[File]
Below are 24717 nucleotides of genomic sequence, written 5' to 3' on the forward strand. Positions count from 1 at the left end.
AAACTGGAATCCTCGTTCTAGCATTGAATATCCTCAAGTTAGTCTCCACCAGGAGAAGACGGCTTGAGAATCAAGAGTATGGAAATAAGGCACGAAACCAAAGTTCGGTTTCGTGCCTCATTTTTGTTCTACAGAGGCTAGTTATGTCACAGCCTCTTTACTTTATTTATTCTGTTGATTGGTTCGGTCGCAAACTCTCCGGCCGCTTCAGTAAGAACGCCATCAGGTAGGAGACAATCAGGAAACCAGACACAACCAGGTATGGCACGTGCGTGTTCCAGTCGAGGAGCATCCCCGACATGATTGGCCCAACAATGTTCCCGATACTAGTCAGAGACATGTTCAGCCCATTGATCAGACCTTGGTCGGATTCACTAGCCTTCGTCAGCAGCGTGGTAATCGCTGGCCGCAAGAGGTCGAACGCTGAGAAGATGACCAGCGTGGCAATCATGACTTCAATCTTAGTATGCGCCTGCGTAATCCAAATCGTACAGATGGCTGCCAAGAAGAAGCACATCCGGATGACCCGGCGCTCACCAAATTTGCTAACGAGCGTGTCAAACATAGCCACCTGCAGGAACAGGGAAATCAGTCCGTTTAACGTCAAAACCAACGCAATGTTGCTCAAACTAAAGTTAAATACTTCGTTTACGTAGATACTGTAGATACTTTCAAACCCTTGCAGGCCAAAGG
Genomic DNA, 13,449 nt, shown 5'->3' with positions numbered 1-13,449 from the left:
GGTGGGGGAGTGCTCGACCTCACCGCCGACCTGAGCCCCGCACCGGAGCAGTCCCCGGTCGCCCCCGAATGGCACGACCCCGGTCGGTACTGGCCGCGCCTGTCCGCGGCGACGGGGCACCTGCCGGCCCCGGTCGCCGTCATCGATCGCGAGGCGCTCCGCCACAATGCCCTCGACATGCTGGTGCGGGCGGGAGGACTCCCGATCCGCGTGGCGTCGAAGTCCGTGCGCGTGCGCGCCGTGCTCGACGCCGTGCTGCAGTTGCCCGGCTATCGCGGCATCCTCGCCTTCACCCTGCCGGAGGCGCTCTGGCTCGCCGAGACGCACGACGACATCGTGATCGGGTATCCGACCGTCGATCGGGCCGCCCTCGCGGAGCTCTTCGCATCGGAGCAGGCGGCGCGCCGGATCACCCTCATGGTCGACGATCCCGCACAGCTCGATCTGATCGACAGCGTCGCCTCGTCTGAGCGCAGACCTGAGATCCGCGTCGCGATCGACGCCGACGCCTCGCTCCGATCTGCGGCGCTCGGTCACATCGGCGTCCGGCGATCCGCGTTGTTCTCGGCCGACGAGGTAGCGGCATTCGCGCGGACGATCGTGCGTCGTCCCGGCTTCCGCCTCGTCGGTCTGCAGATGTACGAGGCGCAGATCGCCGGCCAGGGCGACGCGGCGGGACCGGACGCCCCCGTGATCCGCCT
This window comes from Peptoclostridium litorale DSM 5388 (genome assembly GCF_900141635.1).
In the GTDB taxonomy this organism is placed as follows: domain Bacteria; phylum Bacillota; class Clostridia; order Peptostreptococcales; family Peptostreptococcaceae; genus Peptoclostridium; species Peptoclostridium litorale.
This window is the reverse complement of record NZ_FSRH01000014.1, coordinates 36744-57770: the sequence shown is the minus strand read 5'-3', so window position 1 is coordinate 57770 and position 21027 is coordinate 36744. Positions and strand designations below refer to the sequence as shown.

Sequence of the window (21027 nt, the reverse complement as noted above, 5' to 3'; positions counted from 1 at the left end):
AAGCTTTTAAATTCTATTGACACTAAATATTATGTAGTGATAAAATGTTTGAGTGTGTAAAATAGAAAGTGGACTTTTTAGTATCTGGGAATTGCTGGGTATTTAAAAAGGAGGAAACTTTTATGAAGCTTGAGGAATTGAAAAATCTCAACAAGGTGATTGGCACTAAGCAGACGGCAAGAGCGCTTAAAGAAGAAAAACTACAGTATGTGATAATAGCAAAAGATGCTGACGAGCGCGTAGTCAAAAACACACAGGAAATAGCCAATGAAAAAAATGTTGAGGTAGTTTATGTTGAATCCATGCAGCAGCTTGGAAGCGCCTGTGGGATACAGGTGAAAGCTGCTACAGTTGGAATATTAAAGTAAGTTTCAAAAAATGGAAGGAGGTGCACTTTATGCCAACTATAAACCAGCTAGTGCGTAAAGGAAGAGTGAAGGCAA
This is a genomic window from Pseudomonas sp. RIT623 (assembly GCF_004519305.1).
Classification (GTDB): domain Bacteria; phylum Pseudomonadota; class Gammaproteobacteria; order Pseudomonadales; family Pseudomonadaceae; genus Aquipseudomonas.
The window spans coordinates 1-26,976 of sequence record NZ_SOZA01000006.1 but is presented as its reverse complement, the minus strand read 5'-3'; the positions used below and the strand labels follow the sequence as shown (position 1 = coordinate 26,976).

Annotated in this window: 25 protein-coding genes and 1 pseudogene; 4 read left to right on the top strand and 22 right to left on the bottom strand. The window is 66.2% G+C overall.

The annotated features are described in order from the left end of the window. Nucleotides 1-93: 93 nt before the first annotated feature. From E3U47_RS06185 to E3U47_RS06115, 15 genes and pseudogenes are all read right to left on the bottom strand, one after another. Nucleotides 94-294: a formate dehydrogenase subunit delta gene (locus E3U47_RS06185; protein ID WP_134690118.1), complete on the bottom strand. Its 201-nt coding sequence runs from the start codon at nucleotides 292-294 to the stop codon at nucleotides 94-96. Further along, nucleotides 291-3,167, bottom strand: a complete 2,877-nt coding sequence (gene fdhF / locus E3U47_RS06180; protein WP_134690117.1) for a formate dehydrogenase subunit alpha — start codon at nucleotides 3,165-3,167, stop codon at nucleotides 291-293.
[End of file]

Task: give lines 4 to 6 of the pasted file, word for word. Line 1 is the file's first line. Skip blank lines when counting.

GGTGGGGGAGTGCTCGACCTCACCGCCGACCTGAGCCCCGCACCGGAGCAGTCCCCGGTCGCCCCCGAATGGCACGACCCCGGTCGGTACTGGCCGCGCCTGTCCGCGGCGACGGGGCACCTGCCGGCCCCGGTCGCCGTCATCGATCGCGAGGCGCTCCGCCACAATGCCCTCGACATGCTGGTGCGGGCGGGAGGACTCCCGATCCGCGTGGCGTCGAAGTCCGTGCGCGTGCGCGCCGTGCTCGACGCCGTGCTGCAGTTGCCCGGCTATCGCGGCATCCTCGCCTTCACCCTGCCGGAGGCGCTCTGGCTCGCCGAGACGCACGACGACATCGTGATCGGGTATCCGACCGTCGATCGGGCCGCCCTCGCGGAGCTCTTCGCATCGGAGCAGGCGGCGCGCCGGATCACCCTCATGGTCGACGATCCCGCACAGCTCGATCTGATCGACAGCGTCGCCTCGTCTGAGCGCAGACCTGAGATCCGCGTCGCGATCGACGCCGACGCCTCGCTCCGATCTGCGGCGCTCGGTCACATCGGCGTCCGGCGATCCGCGTTGTTCTCGGCCGACGAGGTAGCGGCATTCGCGCGGACGATCGTGCGTCGTCCCGGCTTCCGCCTCGTCGGTCTGCAGATGTACGAGGCGCAGATCGCCGGCCAGGGCGACGCGGCGGGACCGGACGCCCCCGTGATCCGCCT
This window comes from Peptoclostridium litorale DSM 5388 (genome assembly GCF_900141635.1).
In the GTDB taxonomy this organism is placed as follows: domain Bacteria; phylum Bacillota; class Clostridia; order Peptostreptococcales; family Peptostreptococcaceae; genus Peptoclostridium; species Peptoclostridium litorale.